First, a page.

Paul Hahn 7 years, 4 months ago

It is my experience that when someone is motivated enough, they will, given enough time, find a work-around for a program like this if they wish to. But, in those cases, you have to ask: is this person on board with idea of accountability software in the first place. Your typical user isn't being forced to use the software under duress; but is using the software because they admit that they have compulsive behaviors. If I have a teenage son who doesn't share my values about porn, he may discover and exploit a work-around, but most adults are not going to "ask" for the software AND constantly seek to circumvent it at the same time.

Your comments about being able to quit "if it is truly your choice" isn't true when a person is ADDICTED. You need some form of assistance if you are going to beat an addiction.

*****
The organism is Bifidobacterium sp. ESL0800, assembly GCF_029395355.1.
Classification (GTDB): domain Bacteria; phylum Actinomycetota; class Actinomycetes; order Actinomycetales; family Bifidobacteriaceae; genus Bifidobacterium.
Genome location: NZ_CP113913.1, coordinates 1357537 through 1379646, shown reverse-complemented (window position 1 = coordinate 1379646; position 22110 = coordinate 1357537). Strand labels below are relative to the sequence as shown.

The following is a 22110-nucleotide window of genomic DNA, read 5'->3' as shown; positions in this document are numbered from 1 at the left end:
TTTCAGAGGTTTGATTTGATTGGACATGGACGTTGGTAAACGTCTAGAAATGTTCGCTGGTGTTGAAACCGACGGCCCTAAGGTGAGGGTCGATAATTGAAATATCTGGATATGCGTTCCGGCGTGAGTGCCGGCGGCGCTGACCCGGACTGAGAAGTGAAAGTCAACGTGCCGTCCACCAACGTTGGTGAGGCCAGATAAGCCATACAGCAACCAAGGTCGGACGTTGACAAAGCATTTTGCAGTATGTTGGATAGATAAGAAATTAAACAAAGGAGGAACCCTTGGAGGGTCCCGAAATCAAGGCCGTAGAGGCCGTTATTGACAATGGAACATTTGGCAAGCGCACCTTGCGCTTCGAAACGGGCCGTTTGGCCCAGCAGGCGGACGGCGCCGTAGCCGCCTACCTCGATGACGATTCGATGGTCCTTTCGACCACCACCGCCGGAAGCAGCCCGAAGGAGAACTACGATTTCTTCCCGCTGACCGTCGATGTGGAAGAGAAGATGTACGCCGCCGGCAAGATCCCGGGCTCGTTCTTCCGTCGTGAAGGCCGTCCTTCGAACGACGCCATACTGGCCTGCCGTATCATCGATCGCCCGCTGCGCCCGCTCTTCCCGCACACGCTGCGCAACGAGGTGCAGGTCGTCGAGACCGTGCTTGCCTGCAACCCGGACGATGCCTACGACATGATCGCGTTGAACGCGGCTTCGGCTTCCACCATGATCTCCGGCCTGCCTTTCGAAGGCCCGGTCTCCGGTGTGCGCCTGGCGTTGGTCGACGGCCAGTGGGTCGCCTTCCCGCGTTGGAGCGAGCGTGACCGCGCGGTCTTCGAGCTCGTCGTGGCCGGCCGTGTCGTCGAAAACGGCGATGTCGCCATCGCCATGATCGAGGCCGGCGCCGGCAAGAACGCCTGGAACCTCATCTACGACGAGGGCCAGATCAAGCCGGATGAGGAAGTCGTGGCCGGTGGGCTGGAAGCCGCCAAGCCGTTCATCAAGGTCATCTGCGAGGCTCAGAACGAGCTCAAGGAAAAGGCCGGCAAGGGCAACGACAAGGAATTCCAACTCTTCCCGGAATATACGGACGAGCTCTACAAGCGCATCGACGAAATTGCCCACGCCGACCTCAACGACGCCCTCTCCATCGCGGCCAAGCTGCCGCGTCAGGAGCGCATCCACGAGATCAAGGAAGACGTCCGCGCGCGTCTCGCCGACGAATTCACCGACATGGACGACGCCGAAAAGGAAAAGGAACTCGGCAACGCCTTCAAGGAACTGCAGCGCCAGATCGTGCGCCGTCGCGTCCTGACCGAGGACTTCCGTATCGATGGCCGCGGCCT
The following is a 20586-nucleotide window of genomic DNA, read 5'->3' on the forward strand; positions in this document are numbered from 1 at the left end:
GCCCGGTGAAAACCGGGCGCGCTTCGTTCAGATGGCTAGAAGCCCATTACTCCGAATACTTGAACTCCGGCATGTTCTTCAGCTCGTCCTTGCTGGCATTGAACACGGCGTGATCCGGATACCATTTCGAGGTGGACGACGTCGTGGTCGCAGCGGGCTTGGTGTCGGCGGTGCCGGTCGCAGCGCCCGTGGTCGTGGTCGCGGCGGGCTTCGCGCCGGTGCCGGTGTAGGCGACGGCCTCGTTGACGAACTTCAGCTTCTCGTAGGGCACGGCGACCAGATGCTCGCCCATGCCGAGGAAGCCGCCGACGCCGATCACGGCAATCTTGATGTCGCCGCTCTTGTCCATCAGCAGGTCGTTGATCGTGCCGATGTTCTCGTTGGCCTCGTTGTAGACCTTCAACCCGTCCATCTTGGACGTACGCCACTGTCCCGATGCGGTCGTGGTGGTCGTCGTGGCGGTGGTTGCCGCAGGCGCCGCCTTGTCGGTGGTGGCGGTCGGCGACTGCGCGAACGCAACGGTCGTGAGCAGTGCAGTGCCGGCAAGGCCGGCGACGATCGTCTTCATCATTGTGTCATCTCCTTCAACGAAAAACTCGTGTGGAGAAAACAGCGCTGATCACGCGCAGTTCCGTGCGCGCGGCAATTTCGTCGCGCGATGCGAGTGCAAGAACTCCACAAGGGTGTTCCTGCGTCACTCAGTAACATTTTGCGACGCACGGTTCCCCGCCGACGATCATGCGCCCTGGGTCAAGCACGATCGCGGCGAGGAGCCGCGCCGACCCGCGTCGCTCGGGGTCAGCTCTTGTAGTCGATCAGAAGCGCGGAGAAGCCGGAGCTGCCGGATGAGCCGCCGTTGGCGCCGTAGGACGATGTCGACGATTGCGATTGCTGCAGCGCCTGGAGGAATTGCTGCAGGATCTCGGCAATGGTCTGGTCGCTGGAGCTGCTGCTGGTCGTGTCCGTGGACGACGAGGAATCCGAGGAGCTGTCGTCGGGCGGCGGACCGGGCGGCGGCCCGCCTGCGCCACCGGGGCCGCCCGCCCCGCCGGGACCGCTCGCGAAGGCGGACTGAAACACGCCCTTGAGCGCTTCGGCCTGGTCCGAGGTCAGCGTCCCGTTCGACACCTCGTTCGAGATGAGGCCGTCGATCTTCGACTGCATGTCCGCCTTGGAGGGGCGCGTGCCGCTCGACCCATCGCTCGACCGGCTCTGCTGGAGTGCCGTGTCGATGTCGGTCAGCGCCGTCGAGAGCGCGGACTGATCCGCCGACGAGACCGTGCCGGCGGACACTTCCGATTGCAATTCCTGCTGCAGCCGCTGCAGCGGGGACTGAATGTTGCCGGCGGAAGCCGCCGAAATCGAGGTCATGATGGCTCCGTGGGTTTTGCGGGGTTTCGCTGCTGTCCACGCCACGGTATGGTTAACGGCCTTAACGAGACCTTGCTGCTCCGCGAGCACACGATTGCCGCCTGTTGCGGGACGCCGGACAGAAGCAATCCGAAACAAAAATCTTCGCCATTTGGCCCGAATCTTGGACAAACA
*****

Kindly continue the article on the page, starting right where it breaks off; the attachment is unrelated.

lawrencenerd 7 years, 4 months ago

Assistance to beat an addiction in the form of paying 9 bucks a month to a program that won't really stop you from looking at porn? Seriously, you can just get porn on your phone, or at a video rental store, or have a buddy burn some to a usb drive, and the list of ways to look at porn without setting off the accountability program just goes on. Not everybody needs assistance quitting an addiction either, I know plenty of people that had the willpower to quit things that are actually physically addictive without treatment. If somebody is truly addicted to porn, this won't stop them, it'll just change the way they look at porn. The only demographic this would be helpful with is the group of people who can't figure out how to text on a cell phone and aren't resourceful enough to go find rentals. If you really wanted to be accountable for your actions, you could just pick up your phone and call somebody and say oh, by the way I'm looking at porn again. Works for a lot of people in substance abuse programs, doesn't cost 9 bucks a month, and encourages trust and self accountability instead of the amount of distrust and helplessness a cyber nanny instills.